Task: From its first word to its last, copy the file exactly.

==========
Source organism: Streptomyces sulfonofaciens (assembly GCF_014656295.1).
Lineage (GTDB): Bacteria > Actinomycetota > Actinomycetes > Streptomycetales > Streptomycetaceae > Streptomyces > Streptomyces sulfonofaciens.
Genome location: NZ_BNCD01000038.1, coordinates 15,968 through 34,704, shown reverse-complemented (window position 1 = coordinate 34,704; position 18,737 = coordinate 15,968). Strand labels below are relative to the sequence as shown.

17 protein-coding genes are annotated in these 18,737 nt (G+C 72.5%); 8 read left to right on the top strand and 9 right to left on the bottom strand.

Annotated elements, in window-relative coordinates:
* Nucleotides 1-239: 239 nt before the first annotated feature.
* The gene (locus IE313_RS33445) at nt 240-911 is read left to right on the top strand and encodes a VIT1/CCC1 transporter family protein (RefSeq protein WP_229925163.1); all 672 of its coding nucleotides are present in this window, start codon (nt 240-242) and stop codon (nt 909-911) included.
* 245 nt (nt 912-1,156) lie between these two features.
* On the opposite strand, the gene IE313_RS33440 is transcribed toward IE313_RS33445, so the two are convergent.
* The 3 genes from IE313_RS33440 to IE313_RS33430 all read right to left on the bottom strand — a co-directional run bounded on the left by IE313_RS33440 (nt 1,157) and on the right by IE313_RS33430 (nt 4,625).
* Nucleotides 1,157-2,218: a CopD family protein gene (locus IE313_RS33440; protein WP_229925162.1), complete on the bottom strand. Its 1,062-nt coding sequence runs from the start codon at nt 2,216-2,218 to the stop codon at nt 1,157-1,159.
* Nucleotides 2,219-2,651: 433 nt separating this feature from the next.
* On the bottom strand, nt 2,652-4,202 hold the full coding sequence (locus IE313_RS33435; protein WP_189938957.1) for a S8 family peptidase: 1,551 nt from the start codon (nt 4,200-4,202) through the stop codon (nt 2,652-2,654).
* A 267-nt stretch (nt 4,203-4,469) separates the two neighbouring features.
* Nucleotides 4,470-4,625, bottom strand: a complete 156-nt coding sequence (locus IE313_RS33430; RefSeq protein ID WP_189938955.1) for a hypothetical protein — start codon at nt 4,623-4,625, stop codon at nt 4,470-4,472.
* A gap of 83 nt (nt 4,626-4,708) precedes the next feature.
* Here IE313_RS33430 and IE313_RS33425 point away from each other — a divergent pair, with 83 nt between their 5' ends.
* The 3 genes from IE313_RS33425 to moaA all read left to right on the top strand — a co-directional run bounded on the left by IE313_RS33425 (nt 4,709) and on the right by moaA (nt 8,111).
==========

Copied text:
Source organism: Streptomyces sulfonofaciens (assembly GCF_014656295.1).
Lineage (GTDB): Bacteria > Actinomycetota > Actinomycetes > Streptomycetales > Streptomycetaceae > Streptomyces > Streptomyces sulfonofaciens.
Genome location: NZ_BNCD01000038.1, coordinates 15,968 through 34,704, shown reverse-complemented (window position 1 = coordinate 34,704; position 18,737 = coordinate 15,968). Strand labels below are relative to the sequence as shown.

17 protein-coding genes are annotated in these 18,737 nt (G+C 72.5%); 8 read left to right on the top strand and 9 right to left on the bottom strand.

Annotated elements, in window-relative coordinates:
* Nucleotides 1-239: 239 nt before the first annotated feature.
* The gene (locus IE313_RS33445) at nt 240-911 is read left to right on the top strand and encodes a VIT1/CCC1 transporter family protein (RefSeq protein WP_229925163.1); all 672 of its coding nucleotides are present in this window, start codon (nt 240-242) and stop codon (nt 909-911) included.
* 245 nt (nt 912-1,156) lie between these two features.
* On the opposite strand, the gene IE313_RS33440 is transcribed toward IE313_RS33445, so the two are convergent.
* The 3 genes from IE313_RS33440 to IE313_RS33430 all read right to left on the bottom strand — a co-directional run bounded on the left by IE313_RS33440 (nt 1,157) and on the right by IE313_RS33430 (nt 4,625).
* Nucleotides 1,157-2,218: a CopD family protein gene (locus IE313_RS33440; protein WP_229925162.1), complete on the bottom strand. Its 1,062-nt coding sequence runs from the start codon at nt 2,216-2,218 to the stop codon at nt 1,157-1,159.
* Nucleotides 2,219-2,651: 433 nt separating this feature from the next.
* On the bottom strand, nt 2,652-4,202 hold the full coding sequence (locus IE313_RS33435; protein WP_189938957.1) for a S8 family peptidase: 1,551 nt from the start codon (nt 4,200-4,202) through the stop codon (nt 2,652-2,654).
* A 267-nt stretch (nt 4,203-4,469) separates the two neighbouring features.
* Nucleotides 4,470-4,625, bottom strand: a complete 156-nt coding sequence (locus IE313_RS33430; RefSeq protein ID WP_189938955.1) for a hypothetical protein — start codon at nt 4,623-4,625, stop codon at nt 4,470-4,472.
* A gap of 83 nt (nt 4,626-4,708) precedes the next feature.
* Here IE313_RS33430 and IE313_RS33425 point away from each other — a divergent pair, with 83 nt between their 5' ends.
* The 3 genes from IE313_RS33425 to moaA all read left to right on the top strand — a co-directional run bounded on the left by IE313_RS33425 (nt 4,709) and on the right by moaA (nt 8,111).